If your partner brought their bad credit score or large amounts of debt into the relationship, it’s not unusual for this to lead to feelings of resentment or blame towards that person when financial problems inevitably arise. Credit Sesame’s 2020 report cited that 10 percent of respondents admitted to having problems in romantic relationships because of bad credit. Similarly, if you’re carrying a bad credit score while also supporting family members who are monetarily dependent on you, it could lead to ill feelings against them as a way to cope with your debt.

4 ways improving your credit may improve your wellbeing

Working towards improving your credit is a worthwhile goal that will help you in many major aspects of your financial life. Lower interest rates, better loan terms, and the ability to afford unexpected emergencies are just a few of the ways a higher credit score can support you financially. But improving your credit score could have a positive impact on more than just your finances.

Paying less interest frees up income for wellness-related expenses

There’s always a cost to borrowing money, whether you’re taking out a loan or opening up a new credit card. This shows up as the interest rate a lender will offer in exchange for approving you for borrowed funds. But that interest rate is significantly impacted by your credit score, and if your score is low, you might find yourself putting all your extra income towards those interest fees every month. Your low credit score indicates a risk to lenders, and they won’t readily loan you money without tacking on a hefty fee to make it worth their while.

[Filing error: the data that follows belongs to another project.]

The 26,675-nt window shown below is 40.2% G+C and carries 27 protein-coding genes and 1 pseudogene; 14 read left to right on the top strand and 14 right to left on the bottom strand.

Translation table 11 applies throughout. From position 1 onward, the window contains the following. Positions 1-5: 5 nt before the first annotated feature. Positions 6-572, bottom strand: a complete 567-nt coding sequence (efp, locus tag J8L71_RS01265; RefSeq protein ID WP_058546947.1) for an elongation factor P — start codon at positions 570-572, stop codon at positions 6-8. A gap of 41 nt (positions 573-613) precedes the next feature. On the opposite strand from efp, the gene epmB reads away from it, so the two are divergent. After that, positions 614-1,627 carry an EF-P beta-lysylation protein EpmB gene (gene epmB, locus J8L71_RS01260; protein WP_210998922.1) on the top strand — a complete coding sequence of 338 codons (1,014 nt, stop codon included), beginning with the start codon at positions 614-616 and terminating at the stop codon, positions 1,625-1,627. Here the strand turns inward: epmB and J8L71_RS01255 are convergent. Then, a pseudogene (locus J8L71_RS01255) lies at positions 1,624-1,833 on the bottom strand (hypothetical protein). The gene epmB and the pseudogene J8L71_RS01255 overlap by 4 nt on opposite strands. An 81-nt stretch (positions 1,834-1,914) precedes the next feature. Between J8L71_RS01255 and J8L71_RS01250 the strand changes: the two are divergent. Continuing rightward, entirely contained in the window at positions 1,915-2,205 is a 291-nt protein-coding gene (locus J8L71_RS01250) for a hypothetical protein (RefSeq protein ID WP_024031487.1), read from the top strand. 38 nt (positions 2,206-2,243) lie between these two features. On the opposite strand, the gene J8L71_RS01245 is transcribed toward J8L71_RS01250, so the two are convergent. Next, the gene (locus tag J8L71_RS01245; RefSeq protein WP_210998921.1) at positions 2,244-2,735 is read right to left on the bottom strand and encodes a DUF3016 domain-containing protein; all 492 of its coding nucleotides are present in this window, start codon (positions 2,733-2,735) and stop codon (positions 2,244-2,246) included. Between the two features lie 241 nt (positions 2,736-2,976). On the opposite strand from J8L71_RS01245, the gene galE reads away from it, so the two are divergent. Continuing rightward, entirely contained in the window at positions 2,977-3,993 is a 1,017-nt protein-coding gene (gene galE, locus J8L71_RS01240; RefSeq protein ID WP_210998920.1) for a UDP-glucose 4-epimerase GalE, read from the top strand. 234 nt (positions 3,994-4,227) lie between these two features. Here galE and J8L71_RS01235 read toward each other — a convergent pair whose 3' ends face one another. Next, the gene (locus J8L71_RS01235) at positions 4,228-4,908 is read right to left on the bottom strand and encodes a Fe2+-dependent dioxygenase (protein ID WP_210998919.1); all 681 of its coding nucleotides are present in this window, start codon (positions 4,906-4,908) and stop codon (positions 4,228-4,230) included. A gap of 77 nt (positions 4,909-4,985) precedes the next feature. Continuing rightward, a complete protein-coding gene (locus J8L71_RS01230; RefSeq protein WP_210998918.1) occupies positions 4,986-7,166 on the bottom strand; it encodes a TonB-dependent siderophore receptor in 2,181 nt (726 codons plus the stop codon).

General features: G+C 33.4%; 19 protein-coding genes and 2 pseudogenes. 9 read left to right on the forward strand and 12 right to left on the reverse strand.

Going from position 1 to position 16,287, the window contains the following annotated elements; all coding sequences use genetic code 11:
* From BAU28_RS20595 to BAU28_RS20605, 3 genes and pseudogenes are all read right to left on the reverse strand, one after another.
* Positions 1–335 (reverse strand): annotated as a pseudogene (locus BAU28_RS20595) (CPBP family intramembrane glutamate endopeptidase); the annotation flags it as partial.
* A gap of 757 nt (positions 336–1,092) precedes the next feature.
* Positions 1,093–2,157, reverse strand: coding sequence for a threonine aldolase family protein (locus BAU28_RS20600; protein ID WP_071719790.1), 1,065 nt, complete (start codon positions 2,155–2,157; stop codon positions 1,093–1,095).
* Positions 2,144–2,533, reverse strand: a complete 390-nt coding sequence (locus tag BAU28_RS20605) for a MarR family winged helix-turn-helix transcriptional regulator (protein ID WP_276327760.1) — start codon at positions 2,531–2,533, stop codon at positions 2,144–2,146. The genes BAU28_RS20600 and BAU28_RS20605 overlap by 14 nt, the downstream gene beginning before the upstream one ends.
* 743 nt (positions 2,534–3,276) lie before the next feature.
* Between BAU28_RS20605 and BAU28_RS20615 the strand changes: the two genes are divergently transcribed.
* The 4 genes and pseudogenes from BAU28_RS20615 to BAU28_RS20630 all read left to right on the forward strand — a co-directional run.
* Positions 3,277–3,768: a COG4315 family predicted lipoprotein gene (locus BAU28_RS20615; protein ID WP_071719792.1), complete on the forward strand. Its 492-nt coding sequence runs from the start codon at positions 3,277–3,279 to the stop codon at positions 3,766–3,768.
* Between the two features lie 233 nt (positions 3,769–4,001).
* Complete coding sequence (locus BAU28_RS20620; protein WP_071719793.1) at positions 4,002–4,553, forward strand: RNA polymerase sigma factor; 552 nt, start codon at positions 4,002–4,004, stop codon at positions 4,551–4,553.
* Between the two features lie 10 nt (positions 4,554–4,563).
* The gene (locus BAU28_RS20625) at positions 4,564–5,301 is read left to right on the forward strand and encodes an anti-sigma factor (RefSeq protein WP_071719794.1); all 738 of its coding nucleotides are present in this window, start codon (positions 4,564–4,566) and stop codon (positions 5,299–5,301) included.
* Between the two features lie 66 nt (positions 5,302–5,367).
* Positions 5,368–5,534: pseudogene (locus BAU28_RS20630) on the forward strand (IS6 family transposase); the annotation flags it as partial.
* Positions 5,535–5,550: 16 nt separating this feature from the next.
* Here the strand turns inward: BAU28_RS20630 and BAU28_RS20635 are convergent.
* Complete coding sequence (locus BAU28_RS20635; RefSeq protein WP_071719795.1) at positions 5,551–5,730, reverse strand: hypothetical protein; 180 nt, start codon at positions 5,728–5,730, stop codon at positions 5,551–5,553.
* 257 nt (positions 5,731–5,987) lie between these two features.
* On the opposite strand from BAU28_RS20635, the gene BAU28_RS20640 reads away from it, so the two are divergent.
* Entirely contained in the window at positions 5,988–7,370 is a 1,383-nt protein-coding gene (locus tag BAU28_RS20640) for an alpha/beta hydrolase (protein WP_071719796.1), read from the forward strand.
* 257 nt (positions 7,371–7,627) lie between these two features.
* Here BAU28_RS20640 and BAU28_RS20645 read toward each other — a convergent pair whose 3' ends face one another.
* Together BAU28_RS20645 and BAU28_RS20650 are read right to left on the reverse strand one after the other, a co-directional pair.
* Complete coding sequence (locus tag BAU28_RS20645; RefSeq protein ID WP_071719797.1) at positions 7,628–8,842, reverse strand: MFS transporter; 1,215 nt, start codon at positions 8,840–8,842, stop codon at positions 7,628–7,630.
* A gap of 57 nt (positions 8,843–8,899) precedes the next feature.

That said, if you take steps toward improving your credit and raising your score, you’ll find yourself paying far less in interest fees and dealing with monthly rates that are actually manageable. This frees up your wallet to invest more in your health. Whether that means being able to afford weekly therapy, a gym membership or a different wellness-related expense, the money saved on interest alone is bound to lower your stress.

Stress less with a lower credit card balance 

Speaking of lower stress, if you’re one of the 73 percent of Americans who lose sleep at night due to a financial issue (or one of the 13 percent losing sleep because you’re wondering if you’ll be able to pay your credit card debt), part of improving your credit score involves paying down your debt and lowering your credit utilization ratio. 

Your credit utilization ratio is the amount of money you borrow compared to your maximum credit limit. If you’re constantly borrowing money, your utilization ratio will be high and lower your credit score. But if you focus on paying down debt and lowering that ratio, you won’t feel a wave of stress every time you think about the balance you owe on your credit card. You might find yourself sleeping easier at night when you no longer lie awake thinking of the high balance on your credit card statement.